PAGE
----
5 Things You Should See in the Lending Club IPO Registration Statement

http://pebama.cz/1088-dtcz66559-javorník-gay-seznamka.html As most of you know by now, Lending Club is going public on Thursday. They are allocating some shares for retail investors like you and me. As part of their Direct Share Purchase program (DSP) with Fidelity, all potential investors get to see a copy of the Prospectus with S-1 SEC filing that LC filed with the Feds.My amended S-1 that I got came from Fidelity.

where can i buy Pregabalin If you are a little retail investor and you are considering investing in LC stock, then here are 5 things you should notice that are in the Prospectus and the amended S-1. The non-amended version can be found here at the SEC site.

Profit to Loss

neurontin 900 mg day LC went from a profit in 2013 to a sizable loss in the first 6 months of 2014. You can see this below. The most updated S-1 has information through September but the result is the same.

http://towing-whittier.com/forum/viewtopic.php?page=jack-bruce-tribute-concert-0f1283 Net Income per S-1

Here you see that we have Income at year end 2013 of $7.3 million declining to a loss of $16.4 million for the first 6 months of 2014 and the loss extends to $22.7 million for 2014 through Sept (S-1. p.11). The upside is the increase in Revenue from $98 million in 2013 to $86 for only 6 months of 2014 implying Revenue of over $170 million for all of 2014. The Sept 2014 Revenue number is $143 million (S-1, p.11) so they are well on their way.

However, the trend is expecting to continue in the negative as they list on p. 14 of the S-1 and as seen below.

Net losses per S-1This is something we should be aware of and the amended S-1, p.14, says the accumulated deficit (Negative Equity) is not $66.8 million but $74.2 million. Since stocks often trade on some multiple of the P/E ratio (Price to Earnings), these continued net losses could impact the stock price for years to come.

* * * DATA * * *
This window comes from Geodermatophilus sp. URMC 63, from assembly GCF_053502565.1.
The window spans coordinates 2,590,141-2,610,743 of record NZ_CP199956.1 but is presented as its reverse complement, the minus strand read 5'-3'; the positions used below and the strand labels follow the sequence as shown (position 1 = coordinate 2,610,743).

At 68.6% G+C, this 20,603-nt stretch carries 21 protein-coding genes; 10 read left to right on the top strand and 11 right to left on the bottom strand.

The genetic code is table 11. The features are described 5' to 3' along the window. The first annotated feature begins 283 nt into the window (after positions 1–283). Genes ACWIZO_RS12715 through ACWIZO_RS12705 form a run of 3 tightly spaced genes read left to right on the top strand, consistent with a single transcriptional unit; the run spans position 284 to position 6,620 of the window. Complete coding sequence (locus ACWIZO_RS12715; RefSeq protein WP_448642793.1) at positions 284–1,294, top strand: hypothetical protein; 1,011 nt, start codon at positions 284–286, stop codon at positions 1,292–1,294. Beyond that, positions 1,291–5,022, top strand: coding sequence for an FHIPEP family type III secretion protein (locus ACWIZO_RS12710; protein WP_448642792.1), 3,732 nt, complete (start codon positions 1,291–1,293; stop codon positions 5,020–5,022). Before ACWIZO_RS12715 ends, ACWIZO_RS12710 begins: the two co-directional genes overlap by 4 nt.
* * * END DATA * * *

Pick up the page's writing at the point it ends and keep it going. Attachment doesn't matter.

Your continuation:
Increased Costs

Tied into #1, LC is expecting increased costs for years to come as a result of their growth and going public (S-1, p.32)

Inc costs per S-1

This is an important consideration as to whether you think LC can get back to profitability.

International Expansion

Per S-1 p.26, Lending Club plans to expand internationally. Is this good or bad or neither? The online nature of their platform certainly makes this possible but each country has its own securities and compliance laws. It's probably a net positive long term but its something you should be aware of.

International exp per S-1

Again, this will increase costs too. It's a very ambitious plan and I kinda dig that.

No Dividends

As a growing company, and like most growing companies, LC will not be paying dividends so the same Income sought by investors who lend on their platform will not be available by investing in the stock. See on p.38 and below.

No Divs per S-1

To many people this is expected or no big deal but if you thought you could generate income from the stock the same way you do investing in p2p loans, then you need to know this.

Bankruptcy favors P2P Lenders over Stockholders

There is reason to believe that in the event of a Lending Club bankruptcy or similar need to liquidate that those of us who invest in the loans on the platform may be in a senior position to the stockholders. Good news for us lenders, not as good news for the stockholders.  See on p.39 of the S-1

BK favor lenders per S-1

It does say MAY be senior and not IS DEFINITELY senior but something to keep in mind


It may sound like I am personally against the idea of buying LC stock but that's not true. I have signed up for the Fidelity account in case I want to buy some for myself. What I want to be sure my fellow retail investors understand are some of the things in this complex S-1 and prospectus document so they can decide for themselves. There's a chance that LC never gets back to profitability and there's also a chance it becomes the next Google. No one knows what will happen but these 5 points here are to illustrate some of the things you should look at when deciding whether or not to buy the stock.

About the author

Stu Stu Lustman, the author of this post, is a Credit Analyst by trade trying to bring Commercial Credit Analysis techniques to the world of Peer to Peer Lending. Check me out on Twitter, LinkedIn and Google+

3 thoughts on “5 Things You Should See in the Lending Club IPO Registration Statement”

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